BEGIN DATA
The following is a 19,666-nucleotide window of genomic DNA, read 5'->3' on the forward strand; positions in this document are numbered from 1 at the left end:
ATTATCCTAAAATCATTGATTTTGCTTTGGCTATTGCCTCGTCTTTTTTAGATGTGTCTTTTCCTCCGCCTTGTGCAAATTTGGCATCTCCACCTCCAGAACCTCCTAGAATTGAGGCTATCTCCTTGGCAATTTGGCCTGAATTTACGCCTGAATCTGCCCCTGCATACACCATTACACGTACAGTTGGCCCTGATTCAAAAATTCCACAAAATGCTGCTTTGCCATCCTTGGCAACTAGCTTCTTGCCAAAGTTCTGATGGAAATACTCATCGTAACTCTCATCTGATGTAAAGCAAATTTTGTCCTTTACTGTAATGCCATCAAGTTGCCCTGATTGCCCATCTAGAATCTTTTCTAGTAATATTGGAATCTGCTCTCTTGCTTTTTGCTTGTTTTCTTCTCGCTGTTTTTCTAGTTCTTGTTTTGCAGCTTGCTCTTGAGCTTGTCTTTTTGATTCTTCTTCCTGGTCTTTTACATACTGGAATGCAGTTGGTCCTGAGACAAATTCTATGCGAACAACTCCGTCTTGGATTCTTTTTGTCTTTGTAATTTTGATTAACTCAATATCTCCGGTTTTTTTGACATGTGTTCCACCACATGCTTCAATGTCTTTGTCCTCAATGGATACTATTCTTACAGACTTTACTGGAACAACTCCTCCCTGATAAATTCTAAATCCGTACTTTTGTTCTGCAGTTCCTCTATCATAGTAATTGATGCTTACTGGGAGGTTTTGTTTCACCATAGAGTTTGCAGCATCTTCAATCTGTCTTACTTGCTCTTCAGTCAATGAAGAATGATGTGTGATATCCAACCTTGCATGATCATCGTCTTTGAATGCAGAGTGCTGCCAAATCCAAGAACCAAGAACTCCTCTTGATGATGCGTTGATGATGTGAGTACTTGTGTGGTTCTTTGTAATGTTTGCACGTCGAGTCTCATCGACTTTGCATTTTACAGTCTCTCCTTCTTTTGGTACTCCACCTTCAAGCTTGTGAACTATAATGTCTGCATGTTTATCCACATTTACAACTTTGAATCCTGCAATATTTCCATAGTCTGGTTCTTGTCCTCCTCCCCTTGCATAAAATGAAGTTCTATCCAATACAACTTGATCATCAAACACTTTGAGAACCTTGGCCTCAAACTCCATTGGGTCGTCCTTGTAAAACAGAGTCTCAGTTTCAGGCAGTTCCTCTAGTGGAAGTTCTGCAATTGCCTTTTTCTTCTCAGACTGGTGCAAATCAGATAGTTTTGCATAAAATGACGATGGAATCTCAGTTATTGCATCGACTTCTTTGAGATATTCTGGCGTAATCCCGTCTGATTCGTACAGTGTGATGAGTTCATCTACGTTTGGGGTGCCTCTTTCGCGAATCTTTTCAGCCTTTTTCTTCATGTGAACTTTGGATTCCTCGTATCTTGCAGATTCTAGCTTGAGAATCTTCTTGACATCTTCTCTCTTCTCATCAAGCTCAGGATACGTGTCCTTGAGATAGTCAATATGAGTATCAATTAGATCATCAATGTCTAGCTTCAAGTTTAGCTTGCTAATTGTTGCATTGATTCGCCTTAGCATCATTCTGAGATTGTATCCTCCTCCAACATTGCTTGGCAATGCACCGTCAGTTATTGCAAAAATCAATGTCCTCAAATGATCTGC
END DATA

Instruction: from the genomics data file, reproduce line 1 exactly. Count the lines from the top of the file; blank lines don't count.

The following is a 19,666-nucleotide window of genomic DNA, read 5'->3' on the forward strand; positions in this document are numbered from 1 at the left end: